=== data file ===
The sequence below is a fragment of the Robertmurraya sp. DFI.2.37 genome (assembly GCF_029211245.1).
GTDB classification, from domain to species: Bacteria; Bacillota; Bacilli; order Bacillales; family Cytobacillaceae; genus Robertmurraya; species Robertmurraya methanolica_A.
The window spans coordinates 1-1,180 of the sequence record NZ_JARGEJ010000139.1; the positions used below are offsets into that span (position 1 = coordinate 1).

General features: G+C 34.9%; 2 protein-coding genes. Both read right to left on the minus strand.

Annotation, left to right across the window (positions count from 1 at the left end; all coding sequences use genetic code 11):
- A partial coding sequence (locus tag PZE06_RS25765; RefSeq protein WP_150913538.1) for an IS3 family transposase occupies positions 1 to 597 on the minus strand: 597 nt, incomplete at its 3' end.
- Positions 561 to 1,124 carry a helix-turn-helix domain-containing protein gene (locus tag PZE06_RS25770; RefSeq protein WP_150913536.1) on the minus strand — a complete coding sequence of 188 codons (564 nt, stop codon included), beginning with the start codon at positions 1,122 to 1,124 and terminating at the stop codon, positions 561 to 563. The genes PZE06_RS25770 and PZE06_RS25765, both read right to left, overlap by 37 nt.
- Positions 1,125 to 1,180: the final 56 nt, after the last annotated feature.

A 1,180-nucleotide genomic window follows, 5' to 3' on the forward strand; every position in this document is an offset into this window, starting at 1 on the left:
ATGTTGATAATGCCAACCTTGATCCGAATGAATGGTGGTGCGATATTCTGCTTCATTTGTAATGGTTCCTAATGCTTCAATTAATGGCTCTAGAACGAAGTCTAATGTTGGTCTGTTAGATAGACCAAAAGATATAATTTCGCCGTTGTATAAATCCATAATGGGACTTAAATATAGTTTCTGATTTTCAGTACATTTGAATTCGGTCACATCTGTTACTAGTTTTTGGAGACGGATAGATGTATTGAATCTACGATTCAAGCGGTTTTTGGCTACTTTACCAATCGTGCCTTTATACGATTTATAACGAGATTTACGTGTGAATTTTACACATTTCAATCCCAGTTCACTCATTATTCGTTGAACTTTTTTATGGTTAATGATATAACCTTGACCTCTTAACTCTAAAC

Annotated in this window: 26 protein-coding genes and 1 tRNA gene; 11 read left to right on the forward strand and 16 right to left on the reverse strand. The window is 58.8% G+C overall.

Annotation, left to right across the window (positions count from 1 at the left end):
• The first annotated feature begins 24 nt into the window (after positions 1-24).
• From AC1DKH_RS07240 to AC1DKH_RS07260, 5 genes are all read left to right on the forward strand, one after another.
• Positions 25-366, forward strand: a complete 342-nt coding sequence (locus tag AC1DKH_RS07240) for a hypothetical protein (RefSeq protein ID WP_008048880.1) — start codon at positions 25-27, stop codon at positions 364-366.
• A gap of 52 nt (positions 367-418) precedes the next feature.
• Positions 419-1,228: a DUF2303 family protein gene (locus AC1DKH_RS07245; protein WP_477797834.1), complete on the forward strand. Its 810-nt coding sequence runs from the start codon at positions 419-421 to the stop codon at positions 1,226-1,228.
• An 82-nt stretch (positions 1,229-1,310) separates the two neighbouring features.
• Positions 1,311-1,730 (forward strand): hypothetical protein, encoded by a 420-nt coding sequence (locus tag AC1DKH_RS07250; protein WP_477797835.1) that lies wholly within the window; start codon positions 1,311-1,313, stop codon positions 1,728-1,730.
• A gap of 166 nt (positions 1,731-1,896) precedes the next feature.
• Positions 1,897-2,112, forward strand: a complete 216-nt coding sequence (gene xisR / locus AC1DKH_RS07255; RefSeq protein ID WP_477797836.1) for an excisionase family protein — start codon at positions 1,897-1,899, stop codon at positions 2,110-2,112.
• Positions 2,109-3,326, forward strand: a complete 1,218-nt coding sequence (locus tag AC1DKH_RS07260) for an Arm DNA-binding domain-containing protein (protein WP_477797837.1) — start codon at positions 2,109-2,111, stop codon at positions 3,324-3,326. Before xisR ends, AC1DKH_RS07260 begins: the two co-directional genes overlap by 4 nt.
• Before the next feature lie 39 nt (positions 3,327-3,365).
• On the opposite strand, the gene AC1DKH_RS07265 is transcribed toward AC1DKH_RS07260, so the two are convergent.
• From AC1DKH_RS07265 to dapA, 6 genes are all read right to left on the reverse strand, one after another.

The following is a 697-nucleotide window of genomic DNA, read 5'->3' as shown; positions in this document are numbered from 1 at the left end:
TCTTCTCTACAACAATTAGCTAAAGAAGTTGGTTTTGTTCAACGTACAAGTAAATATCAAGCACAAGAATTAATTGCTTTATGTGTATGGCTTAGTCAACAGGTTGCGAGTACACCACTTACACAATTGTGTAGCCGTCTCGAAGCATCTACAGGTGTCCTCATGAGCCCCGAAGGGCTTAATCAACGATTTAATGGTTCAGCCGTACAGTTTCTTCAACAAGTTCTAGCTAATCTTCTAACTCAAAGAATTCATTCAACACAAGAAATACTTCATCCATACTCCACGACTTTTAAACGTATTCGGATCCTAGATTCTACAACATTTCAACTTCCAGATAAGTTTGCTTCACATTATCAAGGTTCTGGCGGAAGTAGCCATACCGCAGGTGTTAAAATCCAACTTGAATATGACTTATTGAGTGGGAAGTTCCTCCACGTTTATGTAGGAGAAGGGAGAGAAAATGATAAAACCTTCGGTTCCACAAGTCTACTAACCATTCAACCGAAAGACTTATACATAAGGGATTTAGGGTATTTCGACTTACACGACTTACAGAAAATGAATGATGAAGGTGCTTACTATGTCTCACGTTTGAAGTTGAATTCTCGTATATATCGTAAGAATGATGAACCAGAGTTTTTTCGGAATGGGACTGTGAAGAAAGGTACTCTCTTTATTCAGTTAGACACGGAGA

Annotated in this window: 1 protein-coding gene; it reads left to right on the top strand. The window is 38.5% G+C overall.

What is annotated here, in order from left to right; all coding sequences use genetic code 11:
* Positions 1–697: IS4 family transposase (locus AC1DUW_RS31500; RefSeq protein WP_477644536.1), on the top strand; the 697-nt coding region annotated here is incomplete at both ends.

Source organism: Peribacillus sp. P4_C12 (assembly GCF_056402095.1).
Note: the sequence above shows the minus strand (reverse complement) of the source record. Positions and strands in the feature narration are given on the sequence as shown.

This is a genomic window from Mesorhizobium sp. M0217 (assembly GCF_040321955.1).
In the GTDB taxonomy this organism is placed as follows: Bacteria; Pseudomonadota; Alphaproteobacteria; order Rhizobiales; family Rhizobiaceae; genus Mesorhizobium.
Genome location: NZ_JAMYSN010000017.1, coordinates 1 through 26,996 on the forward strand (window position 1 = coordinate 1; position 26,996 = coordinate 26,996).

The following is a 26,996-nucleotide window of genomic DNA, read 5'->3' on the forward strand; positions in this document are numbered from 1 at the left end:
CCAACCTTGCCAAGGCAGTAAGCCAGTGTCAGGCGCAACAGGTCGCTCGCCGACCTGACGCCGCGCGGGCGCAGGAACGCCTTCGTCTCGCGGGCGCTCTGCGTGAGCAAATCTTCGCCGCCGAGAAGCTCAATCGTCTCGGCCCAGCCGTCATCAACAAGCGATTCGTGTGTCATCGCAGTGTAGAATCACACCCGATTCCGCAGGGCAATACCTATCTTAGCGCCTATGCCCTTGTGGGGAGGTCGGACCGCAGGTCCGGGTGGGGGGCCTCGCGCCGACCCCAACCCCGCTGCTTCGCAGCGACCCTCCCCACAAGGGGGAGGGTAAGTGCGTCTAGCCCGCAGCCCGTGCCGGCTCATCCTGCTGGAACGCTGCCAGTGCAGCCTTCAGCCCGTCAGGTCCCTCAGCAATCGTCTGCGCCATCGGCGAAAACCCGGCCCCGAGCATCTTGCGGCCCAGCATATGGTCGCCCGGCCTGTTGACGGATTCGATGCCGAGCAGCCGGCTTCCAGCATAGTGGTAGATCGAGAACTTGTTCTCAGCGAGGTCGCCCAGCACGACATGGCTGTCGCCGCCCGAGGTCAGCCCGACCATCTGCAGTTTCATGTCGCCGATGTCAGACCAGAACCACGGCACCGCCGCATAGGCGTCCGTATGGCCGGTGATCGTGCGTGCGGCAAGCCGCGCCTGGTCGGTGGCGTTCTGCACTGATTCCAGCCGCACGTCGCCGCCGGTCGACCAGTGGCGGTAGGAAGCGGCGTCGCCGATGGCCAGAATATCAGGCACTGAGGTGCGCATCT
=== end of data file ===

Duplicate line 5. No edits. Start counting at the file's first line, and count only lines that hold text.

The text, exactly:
Annotation, left to right across the window (positions count from 1 at the left end; all coding sequences use genetic code 11):